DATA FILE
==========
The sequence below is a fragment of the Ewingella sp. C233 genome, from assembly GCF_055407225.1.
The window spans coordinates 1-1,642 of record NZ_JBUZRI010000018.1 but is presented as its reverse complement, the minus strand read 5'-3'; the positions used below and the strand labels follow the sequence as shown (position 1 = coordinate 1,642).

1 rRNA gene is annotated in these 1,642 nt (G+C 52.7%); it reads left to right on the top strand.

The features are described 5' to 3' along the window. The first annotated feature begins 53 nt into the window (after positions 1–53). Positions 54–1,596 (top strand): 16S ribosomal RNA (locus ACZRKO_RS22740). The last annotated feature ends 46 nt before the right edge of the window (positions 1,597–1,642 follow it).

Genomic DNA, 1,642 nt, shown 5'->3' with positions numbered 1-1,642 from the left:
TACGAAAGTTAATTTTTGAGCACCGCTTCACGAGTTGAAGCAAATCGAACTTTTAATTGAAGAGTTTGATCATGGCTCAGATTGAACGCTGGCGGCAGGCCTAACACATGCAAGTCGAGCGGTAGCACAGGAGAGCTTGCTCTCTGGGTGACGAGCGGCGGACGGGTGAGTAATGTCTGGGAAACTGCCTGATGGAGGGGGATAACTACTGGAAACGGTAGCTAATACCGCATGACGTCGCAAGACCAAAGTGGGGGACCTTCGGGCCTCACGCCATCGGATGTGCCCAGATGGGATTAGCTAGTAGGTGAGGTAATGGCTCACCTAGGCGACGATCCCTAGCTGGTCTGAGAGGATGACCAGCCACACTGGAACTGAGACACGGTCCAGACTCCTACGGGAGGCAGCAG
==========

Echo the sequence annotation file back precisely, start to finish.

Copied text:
The sequence below is a fragment of the Ewingella sp. C233 genome, from assembly GCF_055407225.1.
The window spans coordinates 1-1,642 of record NZ_JBUZRI010000018.1 but is presented as its reverse complement, the minus strand read 5'-3'; the positions used below and the strand labels follow the sequence as shown (position 1 = coordinate 1,642).

1 rRNA gene is annotated in these 1,642 nt (G+C 52.7%); it reads left to right on the top strand.

The features are described 5' to 3' along the window. The first annotated feature begins 53 nt into the window (after positions 1–53). Positions 54–1,596 (top strand): 16S ribosomal RNA (locus ACZRKO_RS22740). The last annotated feature ends 46 nt before the right edge of the window (positions 1,597–1,642 follow it).

Genomic DNA, 1,642 nt, shown 5'->3' with positions numbered 1-1,642 from the left:
TACGAAAGTTAATTTTTGAGCACCGCTTCACGAGTTGAAGCAAATCGAACTTTTAATTGAAGAGTTTGATCATGGCTCAGATTGAACGCTGGCGGCAGGCCTAACACATGCAAGTCGAGCGGTAGCACAGGAGAGCTTGCTCTCTGGGTGACGAGCGGCGGACGGGTGAGTAATGTCTGGGAAACTGCCTGATGGAGGGGGATAACTACTGGAAACGGTAGCTAATACCGCATGACGTCGCAAGACCAAAGTGGGGGACCTTCGGGCCTCACGCCATCGGATGTGCCCAGATGGGATTAGCTAGTAGGTGAGGTAATGGCTCACCTAGGCGACGATCCCTAGCTGGTCTGAGAGGATGACCAGCCACACTGGAACTGAGACACGGTCCAGACTCCTACGGGAGGCAGCAG